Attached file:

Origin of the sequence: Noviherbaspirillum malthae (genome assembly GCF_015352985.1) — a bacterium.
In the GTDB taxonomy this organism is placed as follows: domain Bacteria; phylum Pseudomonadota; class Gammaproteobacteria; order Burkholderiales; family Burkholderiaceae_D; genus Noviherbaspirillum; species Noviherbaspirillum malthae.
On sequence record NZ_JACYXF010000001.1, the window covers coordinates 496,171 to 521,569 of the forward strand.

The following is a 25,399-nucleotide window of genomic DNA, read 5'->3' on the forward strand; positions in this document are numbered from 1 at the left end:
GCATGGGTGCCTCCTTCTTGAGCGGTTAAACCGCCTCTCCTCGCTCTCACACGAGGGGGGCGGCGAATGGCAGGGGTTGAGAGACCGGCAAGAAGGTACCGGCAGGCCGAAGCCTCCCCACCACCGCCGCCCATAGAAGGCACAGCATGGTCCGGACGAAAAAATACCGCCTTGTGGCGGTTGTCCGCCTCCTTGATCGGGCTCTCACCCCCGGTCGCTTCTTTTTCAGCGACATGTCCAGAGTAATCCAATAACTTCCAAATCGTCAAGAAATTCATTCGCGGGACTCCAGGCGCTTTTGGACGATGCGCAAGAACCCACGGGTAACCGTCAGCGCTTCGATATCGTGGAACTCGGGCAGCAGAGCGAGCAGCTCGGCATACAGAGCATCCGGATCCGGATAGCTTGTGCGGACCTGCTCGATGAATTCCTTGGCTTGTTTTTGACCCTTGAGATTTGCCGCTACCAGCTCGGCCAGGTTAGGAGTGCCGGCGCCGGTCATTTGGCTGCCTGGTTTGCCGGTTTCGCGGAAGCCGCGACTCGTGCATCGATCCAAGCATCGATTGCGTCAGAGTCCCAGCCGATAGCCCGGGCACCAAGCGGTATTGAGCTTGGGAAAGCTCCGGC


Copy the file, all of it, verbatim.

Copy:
Origin of the sequence: Noviherbaspirillum malthae (genome assembly GCF_015352985.1) — a bacterium.
In the GTDB taxonomy this organism is placed as follows: domain Bacteria; phylum Pseudomonadota; class Gammaproteobacteria; order Burkholderiales; family Burkholderiaceae_D; genus Noviherbaspirillum; species Noviherbaspirillum malthae.
On sequence record NZ_JACYXF010000001.1, the window covers coordinates 496,171 to 521,569 of the forward strand.

The following is a 25,399-nucleotide window of genomic DNA, read 5'->3' on the forward strand; positions in this document are numbered from 1 at the left end:
GCATGGGTGCCTCCTTCTTGAGCGGTTAAACCGCCTCTCCTCGCTCTCACACGAGGGGGGCGGCGAATGGCAGGGGTTGAGAGACCGGCAAGAAGGTACCGGCAGGCCGAAGCCTCCCCACCACCGCCGCCCATAGAAGGCACAGCATGGTCCGGACGAAAAAATACCGCCTTGTGGCGGTTGTCCGCCTCCTTGATCGGGCTCTCACCCCCGGTCGCTTCTTTTTCAGCGACATGTCCAGAGTAATCCAATAACTTCCAAATCGTCAAGAAATTCATTCGCGGGACTCCAGGCGCTTTTGGACGATGCGCAAGAACCCACGGGTAACCGTCAGCGCTTCGATATCGTGGAACTCGGGCAGCAGAGCGAGCAGCTCGGCATACAGAGCATCCGGATCCGGATAGCTTGTGCGGACCTGCTCGATGAATTCCTTGGCTTGTTTTTGACCCTTGAGATTTGCCGCTACCAGCTCGGCCAGGTTAGGAGTGCCGGCGCCGGTCATTTGGCTGCCTGGTTTGCCGGTTTCGCGGAAGCCGCGACTCGTGCATCGATCCAAGCATCGATTGCGTCAGAGTCCCAGCCGATAGCCCGGGCACCAAGCGGTATTGAGCTTGGGAAAGCTCCGGC